Spending to Save
One of the biggest challenges faced by property owners seeking to make energy efficiency upgrades is their ability to cover upfront costs. To help address the first-cost barrier and spur investments in energy efficiency, over 150 utilities and state/local governments sponsor special financing programs.
Some use conventional tools, such as low- or zero-interest short term loans, with streamlined application processes to attract customers. Recently, new program models like tariff-based on-bill financing and property assessed clean energy (PACE) have been introduced. These attach the responsibility for the loan to the meter or property rather than the owner and the obligation transfers upon sale, allowing for longer payback periods and for more comprehensive or costly measures to be pursued. While PACE has only been piloted in a handful of jurisdictions around the country, it's a hot topic. In the City of Berkley’s first program year, more than 1,300 local governments contacted city staff to learn more about their pilot, and inquire about how to replicate it in their own communities. PACE has been garnering a lot of attention at the federal level too, as a mechanism that, if proven, may be the key to widespread market transformation.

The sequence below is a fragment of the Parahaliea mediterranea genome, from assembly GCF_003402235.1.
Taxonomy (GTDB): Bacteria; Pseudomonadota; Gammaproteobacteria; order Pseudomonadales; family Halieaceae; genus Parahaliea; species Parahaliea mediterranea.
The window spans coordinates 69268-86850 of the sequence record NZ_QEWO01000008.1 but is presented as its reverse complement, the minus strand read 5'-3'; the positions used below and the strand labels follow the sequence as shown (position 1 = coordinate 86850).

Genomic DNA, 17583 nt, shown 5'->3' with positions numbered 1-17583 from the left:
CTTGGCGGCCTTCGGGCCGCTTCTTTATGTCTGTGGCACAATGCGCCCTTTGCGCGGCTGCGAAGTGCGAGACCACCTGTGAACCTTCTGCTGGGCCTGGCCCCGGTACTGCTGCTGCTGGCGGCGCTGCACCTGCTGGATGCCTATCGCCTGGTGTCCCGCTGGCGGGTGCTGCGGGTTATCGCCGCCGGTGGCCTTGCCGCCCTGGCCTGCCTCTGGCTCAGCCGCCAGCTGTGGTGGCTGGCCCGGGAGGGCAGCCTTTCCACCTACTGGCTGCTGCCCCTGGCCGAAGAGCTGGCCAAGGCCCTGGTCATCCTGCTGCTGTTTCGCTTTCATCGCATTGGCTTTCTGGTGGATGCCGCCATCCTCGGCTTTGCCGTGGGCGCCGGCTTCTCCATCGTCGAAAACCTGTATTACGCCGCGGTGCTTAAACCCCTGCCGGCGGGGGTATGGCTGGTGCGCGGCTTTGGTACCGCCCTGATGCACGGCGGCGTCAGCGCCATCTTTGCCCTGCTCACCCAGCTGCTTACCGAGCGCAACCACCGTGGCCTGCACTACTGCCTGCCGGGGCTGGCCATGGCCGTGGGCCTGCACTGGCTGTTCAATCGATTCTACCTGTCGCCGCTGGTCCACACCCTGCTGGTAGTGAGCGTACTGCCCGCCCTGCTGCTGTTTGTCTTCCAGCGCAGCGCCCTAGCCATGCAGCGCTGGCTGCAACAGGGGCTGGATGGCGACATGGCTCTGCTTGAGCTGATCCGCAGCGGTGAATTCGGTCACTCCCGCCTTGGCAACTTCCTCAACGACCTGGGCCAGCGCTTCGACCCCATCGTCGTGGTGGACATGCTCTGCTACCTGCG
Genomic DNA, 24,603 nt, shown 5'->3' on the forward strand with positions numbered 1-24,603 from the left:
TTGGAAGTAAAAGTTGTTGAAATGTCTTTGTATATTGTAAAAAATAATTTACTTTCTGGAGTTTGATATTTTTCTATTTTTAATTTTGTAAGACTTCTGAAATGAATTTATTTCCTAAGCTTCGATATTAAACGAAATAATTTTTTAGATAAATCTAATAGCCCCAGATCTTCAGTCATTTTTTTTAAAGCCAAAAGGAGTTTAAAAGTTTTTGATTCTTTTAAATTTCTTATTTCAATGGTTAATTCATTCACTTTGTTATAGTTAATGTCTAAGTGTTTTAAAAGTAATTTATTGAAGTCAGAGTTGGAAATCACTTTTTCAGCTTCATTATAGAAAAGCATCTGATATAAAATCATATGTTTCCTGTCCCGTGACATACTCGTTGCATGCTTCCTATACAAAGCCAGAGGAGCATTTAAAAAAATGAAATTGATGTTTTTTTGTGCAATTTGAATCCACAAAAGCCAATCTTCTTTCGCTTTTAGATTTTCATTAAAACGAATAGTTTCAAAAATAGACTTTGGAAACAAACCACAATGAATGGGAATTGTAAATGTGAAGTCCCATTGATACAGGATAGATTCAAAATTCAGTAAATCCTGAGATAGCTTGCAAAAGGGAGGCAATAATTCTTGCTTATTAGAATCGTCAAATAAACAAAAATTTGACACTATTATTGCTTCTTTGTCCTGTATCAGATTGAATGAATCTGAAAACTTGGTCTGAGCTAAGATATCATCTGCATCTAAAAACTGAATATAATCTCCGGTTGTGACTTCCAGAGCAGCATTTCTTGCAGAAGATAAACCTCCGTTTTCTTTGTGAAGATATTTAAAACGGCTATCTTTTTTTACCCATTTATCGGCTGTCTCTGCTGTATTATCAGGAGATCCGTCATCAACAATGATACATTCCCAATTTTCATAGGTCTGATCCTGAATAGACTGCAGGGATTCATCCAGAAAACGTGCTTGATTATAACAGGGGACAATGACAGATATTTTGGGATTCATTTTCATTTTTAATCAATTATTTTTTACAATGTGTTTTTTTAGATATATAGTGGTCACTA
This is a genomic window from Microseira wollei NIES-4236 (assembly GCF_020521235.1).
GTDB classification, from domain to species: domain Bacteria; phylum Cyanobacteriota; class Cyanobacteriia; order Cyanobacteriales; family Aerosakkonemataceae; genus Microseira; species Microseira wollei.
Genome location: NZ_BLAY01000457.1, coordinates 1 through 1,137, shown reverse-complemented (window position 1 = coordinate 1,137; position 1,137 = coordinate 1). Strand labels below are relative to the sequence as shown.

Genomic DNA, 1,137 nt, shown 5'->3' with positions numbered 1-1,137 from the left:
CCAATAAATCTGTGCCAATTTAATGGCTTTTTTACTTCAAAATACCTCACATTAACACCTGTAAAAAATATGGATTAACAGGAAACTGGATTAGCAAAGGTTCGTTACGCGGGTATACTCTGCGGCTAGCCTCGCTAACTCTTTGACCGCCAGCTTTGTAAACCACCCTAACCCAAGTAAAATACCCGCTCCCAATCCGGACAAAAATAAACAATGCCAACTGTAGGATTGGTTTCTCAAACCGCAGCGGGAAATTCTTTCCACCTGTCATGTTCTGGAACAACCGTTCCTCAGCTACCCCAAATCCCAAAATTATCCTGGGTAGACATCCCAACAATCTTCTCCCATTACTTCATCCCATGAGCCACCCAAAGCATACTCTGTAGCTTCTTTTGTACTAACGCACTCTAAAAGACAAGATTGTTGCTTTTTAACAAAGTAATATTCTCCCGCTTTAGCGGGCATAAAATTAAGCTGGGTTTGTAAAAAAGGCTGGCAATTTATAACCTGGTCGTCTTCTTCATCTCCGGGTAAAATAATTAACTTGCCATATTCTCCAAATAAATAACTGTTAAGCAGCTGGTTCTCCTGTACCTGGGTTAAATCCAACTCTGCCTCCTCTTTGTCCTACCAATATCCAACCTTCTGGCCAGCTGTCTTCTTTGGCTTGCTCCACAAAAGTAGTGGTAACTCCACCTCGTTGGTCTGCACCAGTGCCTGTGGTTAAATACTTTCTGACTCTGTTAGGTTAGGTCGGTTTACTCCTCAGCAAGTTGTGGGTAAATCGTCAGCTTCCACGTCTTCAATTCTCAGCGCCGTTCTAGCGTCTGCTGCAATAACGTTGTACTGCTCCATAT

Innovative financing options are also available for municipalities seeking to retrofit their own facilities - through revolving loan funds and performance contracts, which allow for investment capital to be repaid through energy savings.
This section contains overviews, case studies, and how-to guides to help you learn more about these financing mechanisms. This topic is particularly important to communities implementing programs with Recovery Act funding, since the guidance challenges recipients to leverage public money and private financing, and develop long term self-sustaining programs.